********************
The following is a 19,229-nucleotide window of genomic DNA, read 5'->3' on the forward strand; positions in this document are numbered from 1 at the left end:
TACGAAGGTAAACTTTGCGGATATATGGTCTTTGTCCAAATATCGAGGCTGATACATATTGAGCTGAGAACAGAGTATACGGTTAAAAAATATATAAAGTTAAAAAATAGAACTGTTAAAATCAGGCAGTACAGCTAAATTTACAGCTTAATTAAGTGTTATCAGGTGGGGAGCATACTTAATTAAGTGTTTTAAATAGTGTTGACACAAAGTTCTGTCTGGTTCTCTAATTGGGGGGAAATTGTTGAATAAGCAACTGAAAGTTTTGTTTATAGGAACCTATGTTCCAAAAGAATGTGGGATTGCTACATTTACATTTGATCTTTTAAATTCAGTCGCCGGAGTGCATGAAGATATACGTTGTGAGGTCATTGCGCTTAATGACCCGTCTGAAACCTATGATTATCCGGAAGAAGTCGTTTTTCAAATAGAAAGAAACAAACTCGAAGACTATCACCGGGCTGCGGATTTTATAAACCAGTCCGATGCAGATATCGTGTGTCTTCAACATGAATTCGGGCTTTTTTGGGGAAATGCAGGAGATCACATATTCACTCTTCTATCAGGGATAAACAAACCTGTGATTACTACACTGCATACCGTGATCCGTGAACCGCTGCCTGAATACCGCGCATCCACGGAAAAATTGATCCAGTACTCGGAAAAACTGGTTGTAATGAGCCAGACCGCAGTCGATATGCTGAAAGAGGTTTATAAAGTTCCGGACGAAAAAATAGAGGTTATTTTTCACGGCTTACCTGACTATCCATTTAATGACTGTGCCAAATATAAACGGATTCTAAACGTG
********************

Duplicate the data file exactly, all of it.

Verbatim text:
The following is a 19,229-nucleotide window of genomic DNA, read 5'->3' on the forward strand; positions in this document are numbered from 1 at the left end:
TACGAAGGTAAACTTTGCGGATATATGGTCTTTGTCCAAATATCGAGGCTGATACATATTGAGCTGAGAACAGAGTATACGGTTAAAAAATATATAAAGTTAAAAAATAGAACTGTTAAAATCAGGCAGTACAGCTAAATTTACAGCTTAATTAAGTGTTATCAGGTGGGGAGCATACTTAATTAAGTGTTTTAAATAGTGTTGACACAAAGTTCTGTCTGGTTCTCTAATTGGGGGGAAATTGTTGAATAAGCAACTGAAAGTTTTGTTTATAGGAACCTATGTTCCAAAAGAATGTGGGATTGCTACATTTACATTTGATCTTTTAAATTCAGTCGCCGGAGTGCATGAAGATATACGTTGTGAGGTCATTGCGCTTAATGACCCGTCTGAAACCTATGATTATCCGGAAGAAGTCGTTTTTCAAATAGAAAGAAACAAACTCGAAGACTATCACCGGGCTGCGGATTTTATAAACCAGTCCGATGCAGATATCGTGTGTCTTCAACATGAATTCGGGCTTTTTTGGGGAAATGCAGGAGATCACATATTCACTCTTCTATCAGGGATAAACAAACCTGTGATTACTACACTGCATACCGTGATCCGTGAACCGCTGCCTGAATACCGCGCATCCACGGAAAAATTGATCCAGTACTCGGAAAAACTGGTTGTAATGAGCCAGACCGCAGTCGATATGCTGAAAGAGGTTTATAAAGTTCCGGACGAAAAAATAGAGGTTATTTTTCACGGCTTACCTGACTATCCATTTAATGACTGTGCCAAATATAAACGGATTCTAAACGTG